In no particular order

This isn’t a real post.

Lately, I’ve been trying to make my Friday posts more informative or generally useful, so that this blog of mine isn’t solely a collection of barely-coherent, stream-of-consciousness rants. And I’ve got one of those posts ready to go, but this week? Enough random things have irked me that writing a barely-coherent, stream-of-consciousness rant seems like exactly the sort of thing I need right now.

So without further ado, and in no particular order…

Social media sucks.

Twitter and Facebook have both become that weird uncle your parents warned you about. They’ve never been particularly good, per se, but over the last year they’ve really devolved.

I’d do away with them altogether (and actually have, in past), but the simple, hideous fact of the matter is this: if you have any pretensions at all of running a business in this, the year 2017, you need to be on social media. Sure, you might be able to get by without it, but those who use it are provably better off.

This sucks, of course, but it’s reality. We can (and perhaps should) work to change that reality, but we have to work with reality as it actually is in the meantime. And so, Monday through Friday, I’m on the socials.

The weekends, though, I’m taking off.

It’s my way of separating my needs as an alleged professional something or other, from my needs as a thinking and feeling human being.

Updates suck.

I’ve been using Adobe Photoshop Lightroom on my phone for a couple of months now, and have been reasonably happy with it. It crashed a bit more often than I’d like, but each incremental update (about one every couple of weeks) has improved its stability. As of a week ago, it hardly crashed at all, and was just about perfect.

So, of course, Adobe went and turned it inside out with the big, 2018 update to their Creative Cloud suite. Now it’s called “Lightroom CC,” and it’s gone back to being crash-happy.

Eff. Emm. Ell.

I suck.

Despite the ongoing process of boiling down all of my priorities to the bare minimum, and focusing on what’s really important to me, I still feel like I’m missing the mark somehow. More specifically, it’s still rare that I go to bed thinking I made the best possible use of my day.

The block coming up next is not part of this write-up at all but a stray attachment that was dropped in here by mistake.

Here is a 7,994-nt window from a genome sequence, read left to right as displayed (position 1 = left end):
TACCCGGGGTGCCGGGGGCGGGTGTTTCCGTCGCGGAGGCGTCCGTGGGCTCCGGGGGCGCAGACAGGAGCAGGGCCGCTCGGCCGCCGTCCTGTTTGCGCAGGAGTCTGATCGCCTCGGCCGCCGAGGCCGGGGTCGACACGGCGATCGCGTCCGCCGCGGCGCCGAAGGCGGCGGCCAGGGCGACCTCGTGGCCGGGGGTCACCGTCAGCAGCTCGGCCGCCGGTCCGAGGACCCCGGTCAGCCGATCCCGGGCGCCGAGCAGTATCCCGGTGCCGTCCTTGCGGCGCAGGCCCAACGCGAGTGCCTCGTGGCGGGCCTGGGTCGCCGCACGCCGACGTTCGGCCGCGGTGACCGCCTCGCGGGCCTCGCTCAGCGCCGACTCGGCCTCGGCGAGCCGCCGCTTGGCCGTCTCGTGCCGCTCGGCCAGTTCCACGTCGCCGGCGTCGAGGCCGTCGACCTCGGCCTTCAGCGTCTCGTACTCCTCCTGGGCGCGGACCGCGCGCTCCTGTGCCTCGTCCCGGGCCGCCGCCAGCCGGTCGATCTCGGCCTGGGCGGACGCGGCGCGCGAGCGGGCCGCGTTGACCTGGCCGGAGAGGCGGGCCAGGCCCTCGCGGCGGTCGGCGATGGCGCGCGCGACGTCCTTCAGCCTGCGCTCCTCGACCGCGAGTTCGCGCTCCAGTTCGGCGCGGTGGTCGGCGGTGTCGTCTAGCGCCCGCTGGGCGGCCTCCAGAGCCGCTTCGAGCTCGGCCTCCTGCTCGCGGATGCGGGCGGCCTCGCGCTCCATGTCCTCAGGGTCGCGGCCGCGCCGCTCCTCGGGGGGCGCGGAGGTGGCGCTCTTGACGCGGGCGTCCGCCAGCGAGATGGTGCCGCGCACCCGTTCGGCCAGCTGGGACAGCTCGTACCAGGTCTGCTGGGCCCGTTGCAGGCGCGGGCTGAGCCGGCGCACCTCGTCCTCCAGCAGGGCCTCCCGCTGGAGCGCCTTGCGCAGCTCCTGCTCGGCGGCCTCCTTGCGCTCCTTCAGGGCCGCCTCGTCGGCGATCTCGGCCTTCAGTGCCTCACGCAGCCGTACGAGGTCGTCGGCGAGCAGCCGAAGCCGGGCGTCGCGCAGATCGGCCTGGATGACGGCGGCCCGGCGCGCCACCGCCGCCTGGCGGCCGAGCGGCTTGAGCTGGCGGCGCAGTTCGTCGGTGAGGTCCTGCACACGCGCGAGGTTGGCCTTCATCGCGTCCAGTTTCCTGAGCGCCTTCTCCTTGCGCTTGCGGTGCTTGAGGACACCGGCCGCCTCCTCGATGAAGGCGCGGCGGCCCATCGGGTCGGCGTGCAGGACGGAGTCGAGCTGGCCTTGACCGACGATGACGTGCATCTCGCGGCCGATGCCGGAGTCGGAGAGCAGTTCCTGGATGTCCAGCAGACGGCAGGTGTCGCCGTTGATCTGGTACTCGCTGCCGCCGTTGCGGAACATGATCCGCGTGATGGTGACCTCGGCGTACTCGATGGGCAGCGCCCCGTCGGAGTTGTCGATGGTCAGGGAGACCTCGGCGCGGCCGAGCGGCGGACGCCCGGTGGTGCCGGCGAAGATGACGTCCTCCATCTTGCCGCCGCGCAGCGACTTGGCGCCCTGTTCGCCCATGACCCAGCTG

I can accept that, a bit, because I’m still not done cleaning house. But…I’d hoped to start feeling the effects of my new, “efficient” life choices by now.

I mean, think about it this way: you’re carrying a hundred pounds of crap for a while, finally decide to drop fifty, and…the weight feels no different? It’s not a perfect analogy, to be sure, but it works well enough. I don’t feel significantly more productive, though I do feel a little less stress.

Basically, this whole paring-down process has kind of been anti-climactic.

That said, though, I’m mostly doing okay. So I don’t really think I suck, as this section’s heading claims. I just sort of wanted to keep the “_____ sucks” theme going.

Enjoy your weekend.

A Requiem for Amateur Radio

Electronics have always fascinated me. Not electronic gadgets themselves (those usually just irritate me), but the engineering and design behind them.

The how of their circuits, more than the what.

I took a very basic electronics course in high school, but until a few years ago, I hadn’t felt a need to really dig into circuit theory and understand how it all works.

And when that need struck, I decided the best “excuse” I could have to learn and practice this stuff, was to get an amateur or “ham” radio license.

There’s a huge number of ham radio enthusiasts who get their kicks from designing, building, and operating their own equipment. And there’s an equally-huge body of free or cheaply-obtained documentation and “HOW-TOs” out there, many of which will teach you the theory, and walk you through practical projects.

So, I studied up, took a couple of exams, and obtained my license. I also started hanging out with a local ham radio club filled with friendly and helpful people. Unfortunately, within a few months of obtaining my license, I learned there was a flaw in my plan: doing electronics, particularly radio-frequency stuff, is crazy expensive.